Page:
A favorite part about the Charlotte Mini Maker Faire for many is the opportunity to dive in and experience a new skill first hand. This year, the Butler High School Apparel and Textile Program will give attendees of the faire the opportunity to do just that.
Stop by the Charlotte Mini-Maker Faire on Saturday, October 13 to create your own bracelet or necktie out of recycled fabrics and prints, led by students at Butler High School who participate in the Apparel Program. Expect to spend about 15 minutes at their booth, learning from students demonstrating the steps.
“Our students make such a variety of things that it was hard to pick something that we knew people would be able to do at our booth,” said Wendy Potter, a National Board Certified Teacher with Butler High School who teaches Family and Consumer Sciences and Apparel Development. “We make so many different things [in class]. We start out small with pillows and drawstring bags – all those small projects to get them acclimated to using the machinery. Then they always end the course with making a garment. The level one students make pajama pants, and the level two students make a jacket.”
The class is offered as a semester-long experience, so Wendy has the opportunity to show about 240 students a year a taste of what a career in apparel and textiles might look like. “Our program has been going for 20 years, and it’s a strong program. We’ve managed to have never been dissolved due to numbers,” she says. “It is based on a state curriculum, so we do have objectives that we cover, like textile and fashion history, globalization issues, a lot of information, on top of the hands on projects.”
Students in the program also learn how to choose the correct materials for what they’re making, and Wendy says it’s important to take the students on field trips to the fabric store so they get the hands on experience of selecting what they need. The program also relies on materials that either Wendy purchases, or those that are donated by people in the community.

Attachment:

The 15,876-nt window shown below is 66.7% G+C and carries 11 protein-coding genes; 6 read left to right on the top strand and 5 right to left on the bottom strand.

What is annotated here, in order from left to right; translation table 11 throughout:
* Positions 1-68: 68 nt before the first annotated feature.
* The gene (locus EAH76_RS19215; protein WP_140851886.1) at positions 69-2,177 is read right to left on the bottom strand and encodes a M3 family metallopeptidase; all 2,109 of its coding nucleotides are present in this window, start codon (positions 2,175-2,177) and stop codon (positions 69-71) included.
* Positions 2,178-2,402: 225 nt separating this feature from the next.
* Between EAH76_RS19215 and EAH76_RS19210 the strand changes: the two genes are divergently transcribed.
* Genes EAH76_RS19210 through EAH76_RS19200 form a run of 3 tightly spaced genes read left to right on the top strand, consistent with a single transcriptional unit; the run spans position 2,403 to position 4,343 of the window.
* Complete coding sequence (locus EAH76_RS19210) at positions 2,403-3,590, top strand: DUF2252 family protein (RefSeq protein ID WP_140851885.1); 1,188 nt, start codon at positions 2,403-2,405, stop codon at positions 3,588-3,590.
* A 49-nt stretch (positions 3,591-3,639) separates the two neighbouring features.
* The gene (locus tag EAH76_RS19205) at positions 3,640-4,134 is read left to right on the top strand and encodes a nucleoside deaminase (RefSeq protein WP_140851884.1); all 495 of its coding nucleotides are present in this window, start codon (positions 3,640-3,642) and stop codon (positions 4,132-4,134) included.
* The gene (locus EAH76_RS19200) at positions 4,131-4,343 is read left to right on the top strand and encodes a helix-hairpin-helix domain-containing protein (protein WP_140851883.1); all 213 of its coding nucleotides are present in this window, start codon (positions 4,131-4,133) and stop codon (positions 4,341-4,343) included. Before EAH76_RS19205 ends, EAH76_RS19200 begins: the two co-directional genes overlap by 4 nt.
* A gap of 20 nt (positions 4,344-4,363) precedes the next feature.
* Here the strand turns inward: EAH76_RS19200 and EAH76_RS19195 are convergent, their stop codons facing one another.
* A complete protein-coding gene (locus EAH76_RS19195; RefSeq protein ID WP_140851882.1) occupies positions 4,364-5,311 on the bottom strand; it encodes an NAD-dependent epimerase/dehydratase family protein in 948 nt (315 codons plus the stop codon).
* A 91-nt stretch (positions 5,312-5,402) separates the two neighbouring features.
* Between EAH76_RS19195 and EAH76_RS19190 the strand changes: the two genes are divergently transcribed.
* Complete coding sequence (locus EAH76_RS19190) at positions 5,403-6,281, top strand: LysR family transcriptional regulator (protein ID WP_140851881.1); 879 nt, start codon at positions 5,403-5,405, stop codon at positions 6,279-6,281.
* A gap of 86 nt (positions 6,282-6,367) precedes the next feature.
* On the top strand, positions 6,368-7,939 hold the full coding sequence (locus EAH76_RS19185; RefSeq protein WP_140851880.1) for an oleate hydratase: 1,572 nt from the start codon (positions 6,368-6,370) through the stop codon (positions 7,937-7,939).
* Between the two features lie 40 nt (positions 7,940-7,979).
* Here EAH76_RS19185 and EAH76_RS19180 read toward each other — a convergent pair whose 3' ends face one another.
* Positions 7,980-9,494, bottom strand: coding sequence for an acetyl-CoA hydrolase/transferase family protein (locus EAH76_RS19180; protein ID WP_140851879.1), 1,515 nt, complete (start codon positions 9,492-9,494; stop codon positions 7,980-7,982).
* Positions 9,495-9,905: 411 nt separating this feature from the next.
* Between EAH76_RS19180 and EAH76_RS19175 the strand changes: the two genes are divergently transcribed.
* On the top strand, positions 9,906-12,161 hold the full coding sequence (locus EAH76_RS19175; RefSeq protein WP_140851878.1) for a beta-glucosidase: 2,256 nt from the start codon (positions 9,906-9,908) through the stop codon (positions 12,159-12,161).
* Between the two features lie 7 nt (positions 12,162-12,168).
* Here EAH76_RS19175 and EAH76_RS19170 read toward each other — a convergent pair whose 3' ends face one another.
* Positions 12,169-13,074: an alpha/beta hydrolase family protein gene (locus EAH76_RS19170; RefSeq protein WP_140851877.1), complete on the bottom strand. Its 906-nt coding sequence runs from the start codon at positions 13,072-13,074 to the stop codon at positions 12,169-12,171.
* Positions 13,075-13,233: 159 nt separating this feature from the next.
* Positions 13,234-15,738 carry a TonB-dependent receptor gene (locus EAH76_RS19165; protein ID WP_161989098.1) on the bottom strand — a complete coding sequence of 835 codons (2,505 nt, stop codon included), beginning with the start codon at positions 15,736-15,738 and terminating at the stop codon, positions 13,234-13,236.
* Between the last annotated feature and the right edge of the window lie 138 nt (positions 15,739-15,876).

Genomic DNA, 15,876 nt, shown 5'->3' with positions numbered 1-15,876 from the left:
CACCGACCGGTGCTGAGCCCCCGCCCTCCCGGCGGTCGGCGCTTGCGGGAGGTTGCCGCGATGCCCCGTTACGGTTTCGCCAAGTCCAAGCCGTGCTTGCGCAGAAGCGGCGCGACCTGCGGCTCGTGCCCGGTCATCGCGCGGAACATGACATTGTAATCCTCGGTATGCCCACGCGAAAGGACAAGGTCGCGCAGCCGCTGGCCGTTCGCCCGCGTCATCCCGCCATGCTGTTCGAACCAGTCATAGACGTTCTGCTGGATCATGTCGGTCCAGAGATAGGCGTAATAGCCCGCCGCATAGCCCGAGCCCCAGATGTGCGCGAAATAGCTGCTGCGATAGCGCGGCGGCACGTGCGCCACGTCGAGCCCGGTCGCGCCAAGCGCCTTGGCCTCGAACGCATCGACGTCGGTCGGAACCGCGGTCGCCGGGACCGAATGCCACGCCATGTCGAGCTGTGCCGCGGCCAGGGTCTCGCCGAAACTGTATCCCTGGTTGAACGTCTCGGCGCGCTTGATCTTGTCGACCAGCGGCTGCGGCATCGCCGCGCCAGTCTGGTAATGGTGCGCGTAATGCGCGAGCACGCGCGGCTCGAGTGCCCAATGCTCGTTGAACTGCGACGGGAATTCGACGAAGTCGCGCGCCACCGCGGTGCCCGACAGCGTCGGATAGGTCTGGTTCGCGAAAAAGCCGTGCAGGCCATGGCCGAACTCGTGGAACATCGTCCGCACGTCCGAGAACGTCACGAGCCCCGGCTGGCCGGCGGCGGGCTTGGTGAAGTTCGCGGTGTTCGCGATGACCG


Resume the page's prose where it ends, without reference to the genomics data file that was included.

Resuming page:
“We wish there were more donations. A lot of times it’s someone cleaning out their closet and they’re like, ‘We’ve got all this fabric,’ and we’re like, ‘We’ll take it,’” says Wendy. To donate materials to the program, reach out to Butler High School for more information.
Outside of the two course levels in the Career and Technical Education track at Butler High School, Wendy also helps lead an extracurricular club called Butler Cotour for students to get more exposure to fabric and textile work.
“We’ve had [Butler Cotour] since 2010 or so. Each year we try to have two community service projects. Last year they went to a competition called Recycle the Runway instead of the project, where schools from all over compete. They completed two fashion designs made with recycled materials. They got the third place prize for one of their designs.”
While not the primary focus of most public education, Wendy believes in the impact industry-specific skills can have on a student not only as they go through their early life, but as they enter the workforce.
“There are a lot of [Charlotte Mecklenburg Schools] that have our program, and it’s one of the district’s best kept secrets. There are 11 or 12 textile education teachers, and a lot of parents don’t realize it’s available,” said Wendy. “I’m a strong believer in the career and technical education programs in the schools, because it’s important to get skilled in an industry in high school – it makes them more marketable.”
The Butler High School Apparel and Textile Program will be at the Charlotte Mini-Maker Faire on Saturday, October 13.